Take the Move­ment for Black Lives and calls for the Breathe Act—a sweep­ing set of reform mea­sures to begin, in Tlaib’s words, tear­ing down those sys­tems that have been set up against our black neigh­bors.” Tlaib does not tie the suc­cess of pop­u­lar move­ments to the good graces of pow­er­ful politi­cians, but to the mus­cle that pop­u­lar move­ments can exert on them. Trans­for­ma­tive change real­ly hap­pens on the streets,” she adds. That’s how the labor rights move­ment hap­pened, the right to vote hap­pened, the Civ­il Rights Act — all hap­pened because peo­ple on the streets” forced Con­gress to act. 

Tlaib is unique­ly posi­tioned to yank vot­ing off of its pedestal, and place it among a vast set of tools avail­able to help clear the path to bet­ter days. If we’re lucky, our move­ment will pro­duce and con­tin­ue to pro­duce folks like Rashi­da Tlaib,” Michelle Mar­tinez, pres­i­dent of the Michi­gan Envi­ron­men­tal Jus­tice Coali­tion, recent­ly told me. Mar­tinez is point­ing to the fact that Tlaib emerged from Detroit’s broad pro­gres­sive ecosys­tem. It’s a world where vot­ing is not a be-all-end-all when it comes to pol­i­tics, but one where you occa­sion­al­ly pause to cast a strate­gic vote for a slight­ly more favor­able can­di­date, and then hur­ry back to orga­niz­ing in your neigh­bor­hoods, schools and work­places to improve the world. 

Think­ing of it this way, vot­ing may be strate­gi­cal­ly nec­es­sary, but not suf­fi­cient. As the Oba­ma years demon­strat­ed, with­out extra­or­di­nary inter­ven­tions, Amer­i­ca’s vast machin­ery will car­ry out the tasks it’s been set to: bombs will rain on civil­ians, sanc­tions will dis­rupt the flow of med­ical sup­plies, cor­po­ra­tions will move freely around the globe while fam­i­lies are torn apart for dar­ing to cross imag­i­nary lines, incomes will remain flat, med­ical debt will bank­rupt mil­lions and fos­sil fuels will boil the planet.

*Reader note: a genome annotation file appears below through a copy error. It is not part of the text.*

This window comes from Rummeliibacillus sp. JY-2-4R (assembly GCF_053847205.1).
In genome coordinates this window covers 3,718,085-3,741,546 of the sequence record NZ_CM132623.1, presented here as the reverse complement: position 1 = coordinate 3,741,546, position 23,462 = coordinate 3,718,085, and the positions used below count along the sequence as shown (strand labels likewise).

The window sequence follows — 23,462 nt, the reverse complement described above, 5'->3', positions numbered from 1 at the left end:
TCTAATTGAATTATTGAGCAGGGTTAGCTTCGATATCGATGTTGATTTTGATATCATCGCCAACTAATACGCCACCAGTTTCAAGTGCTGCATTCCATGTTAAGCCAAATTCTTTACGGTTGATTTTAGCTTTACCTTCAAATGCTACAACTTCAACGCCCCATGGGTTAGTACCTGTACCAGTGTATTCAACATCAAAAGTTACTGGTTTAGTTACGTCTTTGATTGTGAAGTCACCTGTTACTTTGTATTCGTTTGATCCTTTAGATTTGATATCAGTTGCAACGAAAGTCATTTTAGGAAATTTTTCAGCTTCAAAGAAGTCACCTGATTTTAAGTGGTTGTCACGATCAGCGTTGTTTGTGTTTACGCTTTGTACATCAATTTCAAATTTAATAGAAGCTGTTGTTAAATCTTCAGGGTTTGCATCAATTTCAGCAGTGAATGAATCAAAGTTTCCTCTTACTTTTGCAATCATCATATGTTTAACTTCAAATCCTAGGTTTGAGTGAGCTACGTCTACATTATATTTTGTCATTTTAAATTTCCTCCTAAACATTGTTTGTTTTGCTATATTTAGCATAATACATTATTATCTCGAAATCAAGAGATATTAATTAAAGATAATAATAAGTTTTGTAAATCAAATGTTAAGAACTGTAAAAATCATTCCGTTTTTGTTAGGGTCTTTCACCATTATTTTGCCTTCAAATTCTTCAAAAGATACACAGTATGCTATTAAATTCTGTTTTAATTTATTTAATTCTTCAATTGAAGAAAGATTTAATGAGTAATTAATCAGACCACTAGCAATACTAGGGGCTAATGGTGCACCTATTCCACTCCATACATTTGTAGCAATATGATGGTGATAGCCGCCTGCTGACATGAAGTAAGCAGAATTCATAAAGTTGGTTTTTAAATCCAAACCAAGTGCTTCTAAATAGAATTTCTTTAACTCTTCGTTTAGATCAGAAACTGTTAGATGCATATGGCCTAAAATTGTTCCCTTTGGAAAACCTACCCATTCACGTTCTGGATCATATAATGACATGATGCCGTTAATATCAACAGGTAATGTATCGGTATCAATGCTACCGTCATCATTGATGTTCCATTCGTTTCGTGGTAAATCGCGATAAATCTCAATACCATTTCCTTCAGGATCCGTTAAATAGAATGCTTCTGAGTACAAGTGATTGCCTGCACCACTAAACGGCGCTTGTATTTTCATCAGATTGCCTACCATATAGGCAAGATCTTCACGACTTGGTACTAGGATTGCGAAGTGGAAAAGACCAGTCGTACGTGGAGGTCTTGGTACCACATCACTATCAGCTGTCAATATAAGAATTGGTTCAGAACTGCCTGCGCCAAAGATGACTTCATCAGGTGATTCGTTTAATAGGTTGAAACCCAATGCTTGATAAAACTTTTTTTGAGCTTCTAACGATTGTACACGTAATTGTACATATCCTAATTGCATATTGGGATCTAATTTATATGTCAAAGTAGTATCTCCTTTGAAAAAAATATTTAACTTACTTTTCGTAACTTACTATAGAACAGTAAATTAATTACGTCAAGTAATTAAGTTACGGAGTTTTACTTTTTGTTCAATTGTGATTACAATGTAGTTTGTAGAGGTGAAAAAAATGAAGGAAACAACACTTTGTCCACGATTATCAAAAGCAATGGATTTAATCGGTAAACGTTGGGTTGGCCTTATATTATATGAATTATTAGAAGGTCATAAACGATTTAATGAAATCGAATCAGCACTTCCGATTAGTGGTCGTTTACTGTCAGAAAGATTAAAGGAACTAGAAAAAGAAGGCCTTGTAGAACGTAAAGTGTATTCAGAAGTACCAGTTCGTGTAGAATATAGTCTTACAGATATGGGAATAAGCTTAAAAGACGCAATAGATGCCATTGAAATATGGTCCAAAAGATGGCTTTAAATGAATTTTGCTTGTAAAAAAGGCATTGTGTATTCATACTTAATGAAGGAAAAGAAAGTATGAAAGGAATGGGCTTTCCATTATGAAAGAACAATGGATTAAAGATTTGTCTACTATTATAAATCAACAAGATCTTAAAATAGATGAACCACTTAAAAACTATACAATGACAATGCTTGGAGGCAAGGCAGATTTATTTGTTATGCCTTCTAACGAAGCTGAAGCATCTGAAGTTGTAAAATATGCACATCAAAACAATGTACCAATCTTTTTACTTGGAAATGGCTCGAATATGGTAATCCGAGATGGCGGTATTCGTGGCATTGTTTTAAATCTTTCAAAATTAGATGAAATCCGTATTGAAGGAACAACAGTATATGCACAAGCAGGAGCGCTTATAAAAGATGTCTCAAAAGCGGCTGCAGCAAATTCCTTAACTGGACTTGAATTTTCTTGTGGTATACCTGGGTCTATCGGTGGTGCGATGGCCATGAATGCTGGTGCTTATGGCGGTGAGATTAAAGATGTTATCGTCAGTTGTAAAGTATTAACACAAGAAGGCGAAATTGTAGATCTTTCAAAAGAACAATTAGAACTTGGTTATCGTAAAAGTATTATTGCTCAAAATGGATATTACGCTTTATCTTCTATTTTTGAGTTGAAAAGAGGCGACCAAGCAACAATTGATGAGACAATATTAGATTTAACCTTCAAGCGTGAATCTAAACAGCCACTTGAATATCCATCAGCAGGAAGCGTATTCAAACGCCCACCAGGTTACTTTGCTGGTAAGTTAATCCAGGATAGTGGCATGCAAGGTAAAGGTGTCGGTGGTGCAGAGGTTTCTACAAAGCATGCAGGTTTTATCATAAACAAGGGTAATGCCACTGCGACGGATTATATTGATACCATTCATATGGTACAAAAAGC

The hero in this sto­ry is not pow­er­ful peo­ple whose speech­es bore you to tears, or the par­ty lead­er­ship that gets teary-eyed at the board­room diver­si­ty of weapons man­u­fac­tur­ers. Deep, last­ing change has a thou­sand and more authors — the prod­uct of pop­u­lar move­ments exert­ing enor­mous pres­sure on the nation’s shot callers, while build­ing an alter­na­tive to the cor­po­rate class that dom­i­nates our politics. 

Which is why pro­gres­sive groups in Michi­gan and across the coun­try are doing the grunt work usu­al­ly anchored by cam­paigns, set­ting them­selves up with the most favor­able ter­rain pos­si­ble for the fights that must come next. Because, even if Biden wins, the Left must still orga­nize inde­pen­dent sources of polit­i­cal pow­er to haunt his dreams,” as writer Anand Girid­haradas put it in an inter­view with Noam Chomsky. 

As we learned from Obama’s 2008 orga­niz­ing jug­ger­naut, retain­ing inde­pen­dence is the only way to pre­vent being absorbed into a par­ty known for boil­ing grass­roots move­ments into mer­chan­dis­ing vehi­cles for cam­paign mugs. Lan­dis Spencer, co-chair of the Black and Brown Alliance of the Metro Detroit chap­ter of the Demo­c­ra­t­ic Social­ists of Amer­i­ca says, if Biden pulls this off, the Left needs to be an oppo­si­tion par­ty at every lev­el” in order to push the agen­da left… That’s our homework.” 

If Michi­gan vot­ers tell Trump to bounce on Nov. 3, tak­ing ghoul­ish white nation­al­ists like Stephen Miller with him, we will, in large part, have the efforts of these inde­pen­dent left-wing groups to thank. 

As a 501©3 non­prof­it pub­li­ca­tion, In These Times does not oppose or endorse can­di­dates for polit­i­cal office.

ELI DAY was an inves­tiga­tive fel­low with In These Times’ Leonard C. Good­man Insti­tute for Inves­tiga­tive Report­ing. He’s also a Detroi­ter, where he writes about pol­i­tics, pol­i­cy, racial and eco­nom­ic jus­tice. His work has appeared in Vox, Cur­rent Affairs, Moth­er Jones, and the New Repub­lic, among others.